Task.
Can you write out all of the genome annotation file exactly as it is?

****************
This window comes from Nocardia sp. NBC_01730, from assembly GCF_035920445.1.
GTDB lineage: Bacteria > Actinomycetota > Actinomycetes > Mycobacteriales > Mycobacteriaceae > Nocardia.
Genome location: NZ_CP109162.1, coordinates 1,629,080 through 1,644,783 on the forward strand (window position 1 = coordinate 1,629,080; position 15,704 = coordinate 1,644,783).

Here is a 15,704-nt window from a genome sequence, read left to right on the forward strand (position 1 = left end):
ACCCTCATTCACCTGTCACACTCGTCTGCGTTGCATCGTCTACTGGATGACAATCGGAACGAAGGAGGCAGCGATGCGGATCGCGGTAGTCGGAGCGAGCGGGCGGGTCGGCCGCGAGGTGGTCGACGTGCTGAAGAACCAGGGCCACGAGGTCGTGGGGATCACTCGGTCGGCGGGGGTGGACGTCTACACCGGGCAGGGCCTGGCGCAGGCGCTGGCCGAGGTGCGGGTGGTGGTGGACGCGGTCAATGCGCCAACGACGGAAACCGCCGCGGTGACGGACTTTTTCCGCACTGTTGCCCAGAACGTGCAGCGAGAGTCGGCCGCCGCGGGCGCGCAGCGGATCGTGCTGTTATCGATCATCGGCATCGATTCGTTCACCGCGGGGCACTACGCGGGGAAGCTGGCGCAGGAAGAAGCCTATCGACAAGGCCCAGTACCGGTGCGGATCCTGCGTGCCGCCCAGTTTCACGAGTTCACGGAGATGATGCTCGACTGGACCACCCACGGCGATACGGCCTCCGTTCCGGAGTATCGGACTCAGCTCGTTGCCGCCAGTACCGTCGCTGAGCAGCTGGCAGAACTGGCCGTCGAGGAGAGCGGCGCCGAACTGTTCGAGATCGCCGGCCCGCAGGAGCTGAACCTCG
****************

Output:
This window comes from Nocardia sp. NBC_01730, from assembly GCF_035920445.1.
GTDB lineage: Bacteria > Actinomycetota > Actinomycetes > Mycobacteriales > Mycobacteriaceae > Nocardia.
Genome location: NZ_CP109162.1, coordinates 1,629,080 through 1,644,783 on the forward strand (window position 1 = coordinate 1,629,080; position 15,704 = coordinate 1,644,783).

Here is a 15,704-nt window from a genome sequence, read left to right on the forward strand (position 1 = left end):
ACCCTCATTCACCTGTCACACTCGTCTGCGTTGCATCGTCTACTGGATGACAATCGGAACGAAGGAGGCAGCGATGCGGATCGCGGTAGTCGGAGCGAGCGGGCGGGTCGGCCGCGAGGTGGTCGACGTGCTGAAGAACCAGGGCCACGAGGTCGTGGGGATCACTCGGTCGGCGGGGGTGGACGTCTACACCGGGCAGGGCCTGGCGCAGGCGCTGGCCGAGGTGCGGGTGGTGGTGGACGCGGTCAATGCGCCAACGACGGAAACCGCCGCGGTGACGGACTTTTTCCGCACTGTTGCCCAGAACGTGCAGCGAGAGTCGGCCGCCGCGGGCGCGCAGCGGATCGTGCTGTTATCGATCATCGGCATCGATTCGTTCACCGCGGGGCACTACGCGGGGAAGCTGGCGCAGGAAGAAGCCTATCGACAAGGCCCAGTACCGGTGCGGATCCTGCGTGCCGCCCAGTTTCACGAGTTCACGGAGATGATGCTCGACTGGACCACCCACGGCGATACGGCCTCCGTTCCGGAGTATCGGACTCAGCTCGTTGCCGCCAGTACCGTCGCTGAGCAGCTGGCAGAACTGGCCGTCGAGGAGAGCGGCGCCGAACTGTTCGAGATCGCCGGCCCGCAGGAGCTGAACCTCG